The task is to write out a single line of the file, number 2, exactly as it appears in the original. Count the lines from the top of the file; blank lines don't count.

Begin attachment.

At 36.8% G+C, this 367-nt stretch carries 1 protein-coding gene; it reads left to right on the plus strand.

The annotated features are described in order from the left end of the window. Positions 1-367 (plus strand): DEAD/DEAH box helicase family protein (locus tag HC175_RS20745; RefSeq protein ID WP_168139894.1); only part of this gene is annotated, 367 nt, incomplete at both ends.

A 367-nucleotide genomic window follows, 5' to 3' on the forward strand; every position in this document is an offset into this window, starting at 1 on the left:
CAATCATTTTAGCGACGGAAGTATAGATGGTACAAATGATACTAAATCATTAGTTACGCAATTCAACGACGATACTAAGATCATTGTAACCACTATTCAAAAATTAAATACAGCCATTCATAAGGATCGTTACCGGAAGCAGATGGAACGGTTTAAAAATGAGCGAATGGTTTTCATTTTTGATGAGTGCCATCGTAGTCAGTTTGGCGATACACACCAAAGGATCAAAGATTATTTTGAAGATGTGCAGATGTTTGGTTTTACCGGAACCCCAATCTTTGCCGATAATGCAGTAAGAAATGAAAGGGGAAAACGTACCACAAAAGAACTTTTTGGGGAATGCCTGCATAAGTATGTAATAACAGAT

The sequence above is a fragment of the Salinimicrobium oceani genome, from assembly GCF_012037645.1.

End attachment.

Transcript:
The annotated features are described in order from the left end of the window. Positions 1-367 (plus strand): DEAD/DEAH box helicase family protein (locus tag HC175_RS20745; RefSeq protein ID WP_168139894.1); only part of this gene is annotated, 367 nt, incomplete at both ends.